Full-time permanent .............................................
15
11
Other than full-time permanent ...........................
1 ...................
Other personnel compensation ............................. ................... ...................

1999 est.

61
2
1

16
11
3
2
................... ...................
3
2

64
12
1
9

1 ...................
................... ...................
1
1

2
2
4

1
1
1
1
................... ...................
................... ...................
1 ...................

2
2
1
1
1

27
76

18
89

101
12

1092

FEDERAL TRADE COMMISSION—Continued
Federal Funds—Continued

THE BUDGET FOR FISCAL YEAR 1999

General and special funds—Continued
SALARIES

AND

EXPENSES—Continued

Object Classification (in millions of dollars)—Continued
1997 actual

Identification code 29–0100–0–1–376

99.9

Total obligations ........................................................

103

1998 est.

1999 est.

107

113

Personnel Summary
1997 actual

Identification code 29–0100–0–1–376

Direct:
1001 Total compensable workyears: Full-time equivalent
employment ...............................................................
Reimbursable:
2001 Total compensable workyears: Full-time equivalent
employment ...............................................................

1998 est.

1999 est.

243

165

878

685

795

101

HARRY S. TRUMAN SCHOLARSHIP
FOUNDATION

Object Classification (in millions of dollars)

Trust Funds

1997 actual

Identification code 95–8296–0–7–502

HARRY S. TRUMAN MEMORIAL SCHOLARSHIP TRUST FUND

41.0

1997 actual

1998 est.

1999 est.

99.5
1998 est.

1999 est.

Balance, start of year:
01.99 Balance, start of year .................................................... ................... ................... ...................
Receipts:
02.01 Interest on investments .................................................
3
4
4
Appropriation:
05.01 Harry S. Truman memorial scholarship trust fund
–3
–4
–4
07.99 Total balance, end of year ............................................ ................... ................... ...................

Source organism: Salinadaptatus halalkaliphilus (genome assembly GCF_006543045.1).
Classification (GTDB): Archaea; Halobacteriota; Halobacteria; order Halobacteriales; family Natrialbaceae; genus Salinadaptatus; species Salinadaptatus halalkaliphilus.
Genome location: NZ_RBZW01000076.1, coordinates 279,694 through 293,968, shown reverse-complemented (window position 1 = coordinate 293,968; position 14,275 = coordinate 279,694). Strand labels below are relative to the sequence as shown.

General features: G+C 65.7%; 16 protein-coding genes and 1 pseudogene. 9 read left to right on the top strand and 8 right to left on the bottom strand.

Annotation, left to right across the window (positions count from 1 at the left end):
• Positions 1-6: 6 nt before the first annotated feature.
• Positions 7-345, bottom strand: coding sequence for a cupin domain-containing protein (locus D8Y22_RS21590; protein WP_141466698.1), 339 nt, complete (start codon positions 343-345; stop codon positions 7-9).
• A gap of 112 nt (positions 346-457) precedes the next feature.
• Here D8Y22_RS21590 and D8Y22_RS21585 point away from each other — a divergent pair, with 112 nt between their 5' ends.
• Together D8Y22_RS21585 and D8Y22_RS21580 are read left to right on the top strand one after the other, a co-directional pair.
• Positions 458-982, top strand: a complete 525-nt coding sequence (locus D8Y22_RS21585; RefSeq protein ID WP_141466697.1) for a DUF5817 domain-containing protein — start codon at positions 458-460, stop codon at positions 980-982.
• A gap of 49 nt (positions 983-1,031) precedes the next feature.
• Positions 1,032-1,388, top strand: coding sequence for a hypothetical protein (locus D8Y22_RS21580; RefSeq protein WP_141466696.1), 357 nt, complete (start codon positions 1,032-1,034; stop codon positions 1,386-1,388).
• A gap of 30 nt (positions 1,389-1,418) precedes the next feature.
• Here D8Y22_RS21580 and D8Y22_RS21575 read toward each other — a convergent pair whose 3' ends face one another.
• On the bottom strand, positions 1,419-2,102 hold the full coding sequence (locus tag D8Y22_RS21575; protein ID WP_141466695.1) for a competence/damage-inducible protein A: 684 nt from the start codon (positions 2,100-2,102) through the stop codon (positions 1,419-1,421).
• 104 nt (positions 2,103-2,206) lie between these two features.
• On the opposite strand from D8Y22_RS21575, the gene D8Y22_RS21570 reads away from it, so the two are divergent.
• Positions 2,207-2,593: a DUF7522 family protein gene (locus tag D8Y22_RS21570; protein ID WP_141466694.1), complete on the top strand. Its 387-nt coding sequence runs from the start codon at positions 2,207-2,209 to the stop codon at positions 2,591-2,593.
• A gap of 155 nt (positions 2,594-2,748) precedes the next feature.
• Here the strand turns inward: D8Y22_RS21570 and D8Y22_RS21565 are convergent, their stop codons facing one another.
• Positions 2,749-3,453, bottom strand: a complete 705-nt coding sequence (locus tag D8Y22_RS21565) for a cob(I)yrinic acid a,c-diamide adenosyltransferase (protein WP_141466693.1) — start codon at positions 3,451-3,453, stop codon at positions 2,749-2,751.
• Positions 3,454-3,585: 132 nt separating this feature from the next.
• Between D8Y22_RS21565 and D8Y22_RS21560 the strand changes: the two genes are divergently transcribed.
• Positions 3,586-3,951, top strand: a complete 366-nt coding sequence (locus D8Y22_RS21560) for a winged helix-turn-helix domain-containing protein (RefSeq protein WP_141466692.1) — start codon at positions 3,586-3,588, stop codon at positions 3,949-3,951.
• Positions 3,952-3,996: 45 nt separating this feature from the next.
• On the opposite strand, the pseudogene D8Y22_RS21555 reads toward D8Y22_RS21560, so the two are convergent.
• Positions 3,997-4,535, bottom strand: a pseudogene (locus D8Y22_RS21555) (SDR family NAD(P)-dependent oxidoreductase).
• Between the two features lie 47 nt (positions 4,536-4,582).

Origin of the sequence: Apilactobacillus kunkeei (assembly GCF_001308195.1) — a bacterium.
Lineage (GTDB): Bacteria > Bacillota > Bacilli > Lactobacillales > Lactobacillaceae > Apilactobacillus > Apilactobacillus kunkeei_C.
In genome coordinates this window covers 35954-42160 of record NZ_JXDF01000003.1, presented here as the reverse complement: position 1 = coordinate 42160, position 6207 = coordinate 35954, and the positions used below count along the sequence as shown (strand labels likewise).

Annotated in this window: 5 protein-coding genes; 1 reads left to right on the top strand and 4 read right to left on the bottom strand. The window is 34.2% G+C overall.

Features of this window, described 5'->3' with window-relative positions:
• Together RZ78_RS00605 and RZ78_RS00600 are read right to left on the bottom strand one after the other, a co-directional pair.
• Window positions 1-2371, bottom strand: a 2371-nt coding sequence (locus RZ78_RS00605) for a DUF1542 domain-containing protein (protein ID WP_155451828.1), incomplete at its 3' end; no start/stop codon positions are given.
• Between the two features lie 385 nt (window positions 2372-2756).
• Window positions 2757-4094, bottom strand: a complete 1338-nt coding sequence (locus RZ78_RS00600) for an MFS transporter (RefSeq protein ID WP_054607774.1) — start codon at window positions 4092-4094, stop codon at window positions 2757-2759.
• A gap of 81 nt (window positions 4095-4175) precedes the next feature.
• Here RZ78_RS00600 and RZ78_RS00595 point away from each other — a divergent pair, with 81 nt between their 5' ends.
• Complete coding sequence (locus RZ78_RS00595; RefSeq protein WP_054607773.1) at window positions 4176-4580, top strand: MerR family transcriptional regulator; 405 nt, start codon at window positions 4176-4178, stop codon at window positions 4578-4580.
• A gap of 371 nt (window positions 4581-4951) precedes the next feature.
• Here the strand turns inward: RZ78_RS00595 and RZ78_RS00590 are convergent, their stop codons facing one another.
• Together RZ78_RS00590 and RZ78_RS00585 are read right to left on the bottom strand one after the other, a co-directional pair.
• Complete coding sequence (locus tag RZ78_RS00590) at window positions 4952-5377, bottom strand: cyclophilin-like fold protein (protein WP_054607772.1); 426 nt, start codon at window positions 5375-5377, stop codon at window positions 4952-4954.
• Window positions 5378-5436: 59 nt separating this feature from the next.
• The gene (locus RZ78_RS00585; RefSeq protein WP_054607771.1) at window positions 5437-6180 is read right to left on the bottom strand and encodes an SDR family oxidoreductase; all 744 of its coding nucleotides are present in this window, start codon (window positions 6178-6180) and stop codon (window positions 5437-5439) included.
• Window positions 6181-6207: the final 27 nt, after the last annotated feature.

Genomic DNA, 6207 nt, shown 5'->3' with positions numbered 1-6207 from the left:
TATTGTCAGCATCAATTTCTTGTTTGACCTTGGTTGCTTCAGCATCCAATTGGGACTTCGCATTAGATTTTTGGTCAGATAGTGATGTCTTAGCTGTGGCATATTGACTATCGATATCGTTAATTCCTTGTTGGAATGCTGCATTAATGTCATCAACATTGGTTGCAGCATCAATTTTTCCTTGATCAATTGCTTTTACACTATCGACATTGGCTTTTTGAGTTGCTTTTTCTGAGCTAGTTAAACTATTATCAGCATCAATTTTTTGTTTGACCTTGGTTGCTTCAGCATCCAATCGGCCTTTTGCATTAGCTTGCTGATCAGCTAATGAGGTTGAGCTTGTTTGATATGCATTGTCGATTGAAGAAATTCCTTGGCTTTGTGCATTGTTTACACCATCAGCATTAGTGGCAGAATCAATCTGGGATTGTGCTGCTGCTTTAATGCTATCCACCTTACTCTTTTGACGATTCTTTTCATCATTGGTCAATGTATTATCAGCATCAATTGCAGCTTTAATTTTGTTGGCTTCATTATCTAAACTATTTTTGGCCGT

Direct obligations: Grants, subsidies, and contributions ...........................................................................
Below reporting threshold ..............................................

2
1

2
1

2
1

99.9

Unavailable Collections (in millions of dollars)
Identification code 95–8296–0–7–502

is the permanent Federal memorial to the 33rd President
of the United States. The Foundation awards scholarships
for up to four years to qualified students who demonstrate
outstanding potential for and interest in careers in public
service at the local, State, or Federal level or in the nonprofit sector.
In its 1999 annual competition, the Foundation will select
up to 80 new Truman Scholars. The maximum award will
be $30,000 for four years.
Scholarship awards.—This activity is comprised of scholarships awarded to cover eligible educational expenses.
Program administration.—This activity covers all costs of
operating the program, including annual program announcement, interview and selection of Truman Scholars, calculation
and disbursement of scholarship awards, monitoring of student progress, and special services and activities for scholars,
including an orientation week for new scholars, a summer
education and internship program, and workshops and conferences.

Total obligations ........................................................

3

3

3

Personnel Summary
1997 actual

Identification code 95–8296–0–7–502

1001

Total compensable workyears: Full-time equivalent
employment ...............................................................

1998 est.

4

1999 est.

5

5

Program and Financing (in millions of dollars)
Identification code 95–8296–0–7–502

1997 actual

1998 est.

1999 est.

00.01
00.02

Obligations by program activity:
Scholarship awards .......................................................
Program administration .................................................

2
1

2
1

2
1

10.00

Total obligations ........................................................

3

3

3

INSTITUTE OF AMERICAN INDIAN AND
ALASKA NATIVE CULTURE AND ARTS
DEVELOPMENT

Budgetary resources available for obligation:
Unobligated balance available, start of year: U.S.
Securities: Par value .................................................
22.00 New budget authority (gross) ........................................

PAYMENT

21.41

23.90
23.95
24.41

60.27

Total budgetary resources available for obligation
New obligations .............................................................
Unobligated balance available, end of year: U.S. Securities: Par value .....................................................
New budget authority (gross), detail:
Appropriation (trust fund, indefinite) ............................

Change in unpaid obligations:
Unpaid obligations, start of year: Obligated balance:
Uninvested .................................................................
73.10 New obligations .............................................................